The Vehement Passions (Paperback)
|Author: Philip Fisher|
"Philip Fisher has written a revisionary history of startling boldness, rereading the authorities in novel and penetrating ways. His conclusions have relevance to the inner lives of us all."--J. M. Coetzee, author of "The Lives of Animals"
"This is really a quite extraordinary work, an attempt to reclaim for modern use a vocabulary we gave up two centuries (or more) ago, and more importantly, to reclaim or re-recognize the intense energies that go with that vocabulary--still present and alive. Fisher''s whole project is enormously compelling. Its scope and force are unmistakable, and will provoke important discussions."--Michael Wood, Princeton University
From the Publisher:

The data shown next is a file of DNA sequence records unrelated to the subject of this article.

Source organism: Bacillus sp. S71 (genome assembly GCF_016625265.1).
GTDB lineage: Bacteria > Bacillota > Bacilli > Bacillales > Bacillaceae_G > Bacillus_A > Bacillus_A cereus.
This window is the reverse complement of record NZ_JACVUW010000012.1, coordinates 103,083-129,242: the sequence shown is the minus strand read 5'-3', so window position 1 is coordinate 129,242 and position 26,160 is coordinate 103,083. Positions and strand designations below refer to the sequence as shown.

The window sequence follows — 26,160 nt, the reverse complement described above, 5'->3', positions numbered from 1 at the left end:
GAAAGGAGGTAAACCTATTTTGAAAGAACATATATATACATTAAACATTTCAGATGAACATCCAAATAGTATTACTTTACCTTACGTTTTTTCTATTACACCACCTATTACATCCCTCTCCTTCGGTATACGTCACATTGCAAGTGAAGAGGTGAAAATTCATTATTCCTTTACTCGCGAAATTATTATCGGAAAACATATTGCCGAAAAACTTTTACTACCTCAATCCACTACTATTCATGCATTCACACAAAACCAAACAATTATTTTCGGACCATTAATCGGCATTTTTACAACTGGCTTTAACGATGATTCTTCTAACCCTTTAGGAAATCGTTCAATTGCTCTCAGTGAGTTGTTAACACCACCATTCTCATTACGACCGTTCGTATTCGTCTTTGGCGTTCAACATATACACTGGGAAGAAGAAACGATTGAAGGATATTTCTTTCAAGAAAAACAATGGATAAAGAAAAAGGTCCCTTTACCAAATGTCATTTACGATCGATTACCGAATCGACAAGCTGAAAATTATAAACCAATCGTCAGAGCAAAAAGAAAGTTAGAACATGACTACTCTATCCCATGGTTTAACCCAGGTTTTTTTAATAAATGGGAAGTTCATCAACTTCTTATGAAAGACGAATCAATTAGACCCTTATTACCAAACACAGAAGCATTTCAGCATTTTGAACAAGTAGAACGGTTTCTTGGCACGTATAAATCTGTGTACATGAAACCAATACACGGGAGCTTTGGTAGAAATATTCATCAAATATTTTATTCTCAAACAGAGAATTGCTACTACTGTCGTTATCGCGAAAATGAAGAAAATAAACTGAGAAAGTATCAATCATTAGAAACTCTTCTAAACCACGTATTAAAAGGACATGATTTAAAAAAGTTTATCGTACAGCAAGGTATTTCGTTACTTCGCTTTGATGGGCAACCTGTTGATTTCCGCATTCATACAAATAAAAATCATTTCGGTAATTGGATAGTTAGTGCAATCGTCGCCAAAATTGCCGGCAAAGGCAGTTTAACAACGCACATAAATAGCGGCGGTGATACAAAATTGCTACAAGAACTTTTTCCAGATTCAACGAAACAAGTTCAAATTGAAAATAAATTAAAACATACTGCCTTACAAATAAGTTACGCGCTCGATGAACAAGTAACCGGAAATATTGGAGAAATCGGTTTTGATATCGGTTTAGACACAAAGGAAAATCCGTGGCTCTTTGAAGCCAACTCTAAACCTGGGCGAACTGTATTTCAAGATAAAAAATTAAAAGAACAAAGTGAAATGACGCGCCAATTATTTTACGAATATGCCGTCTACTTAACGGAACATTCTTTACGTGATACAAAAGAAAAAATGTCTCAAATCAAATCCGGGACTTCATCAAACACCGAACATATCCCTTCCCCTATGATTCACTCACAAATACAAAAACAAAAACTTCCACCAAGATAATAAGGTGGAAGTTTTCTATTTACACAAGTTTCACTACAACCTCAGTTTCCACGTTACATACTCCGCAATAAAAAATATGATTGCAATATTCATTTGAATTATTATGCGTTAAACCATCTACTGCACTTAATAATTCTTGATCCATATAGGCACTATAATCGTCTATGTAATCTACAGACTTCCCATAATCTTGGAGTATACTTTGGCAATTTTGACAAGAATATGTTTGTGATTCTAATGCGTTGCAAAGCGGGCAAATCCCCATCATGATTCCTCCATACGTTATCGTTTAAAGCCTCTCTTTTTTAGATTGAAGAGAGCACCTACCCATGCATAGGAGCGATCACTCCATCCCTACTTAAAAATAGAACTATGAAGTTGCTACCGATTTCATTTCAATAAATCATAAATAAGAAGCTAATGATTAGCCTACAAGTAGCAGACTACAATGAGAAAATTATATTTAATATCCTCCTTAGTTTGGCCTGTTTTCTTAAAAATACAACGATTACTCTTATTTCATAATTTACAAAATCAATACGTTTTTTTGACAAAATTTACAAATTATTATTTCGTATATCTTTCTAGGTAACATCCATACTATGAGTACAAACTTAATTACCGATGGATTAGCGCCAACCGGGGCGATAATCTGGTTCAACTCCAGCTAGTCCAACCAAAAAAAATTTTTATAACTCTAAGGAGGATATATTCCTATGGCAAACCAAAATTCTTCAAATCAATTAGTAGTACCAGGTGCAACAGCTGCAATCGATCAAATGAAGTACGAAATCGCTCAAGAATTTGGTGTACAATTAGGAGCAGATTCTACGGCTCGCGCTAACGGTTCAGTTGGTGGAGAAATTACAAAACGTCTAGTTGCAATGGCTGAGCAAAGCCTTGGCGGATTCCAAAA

Breaking off the ordinary flow of experience, the passions create a state of exception. In their suddenness and intensity, they map a personal world, fix and qualify our attention, and impel our actions. Outraged anger drives us to write laws that will later be enforced by impersonal justice. Intense grief at the death of someone in our life discloses the contours of that life to us. Wonder spurs scientific inquiry. The strong current of Western thought that idealizes a dispassionate world has ostracized the passions as quaint, even dangerous. Intense states have come to be seen as symptoms of pathology. A fondness for irony along with our civic ideal of tolerance lead us to prefer the diluted emotional life of feelings and moods. Demonstrating enormous intellectual originality and generosity, Philip Fisher meditates on whether this victory is permanent-and how it might diminish us. From Aristotle to Hume to contemporary biology, Fisher finds evidence that the passions have defined a core of human nature no less important than reason or desire. Traversing the Iliad, King Lear, Moby Dick, and other great works, he discerns the properties of the high-spirited states we call the passions. Are vehement states compatible with a culture that values private, selectively shared experiences? How do passions differ from emotions? Does anger have an opposite? Do the passions give scale, shape, and significance to our experience of time? Is a person incapable of anger more dangerous than someone who is irascible? In reintroducing us to our own vehemence, Fisher reminds us that it is only through our strongest passions that we feel the contours of injustice, mortality, loss, and knowledge. It is only through our personal worlds that we can know the world.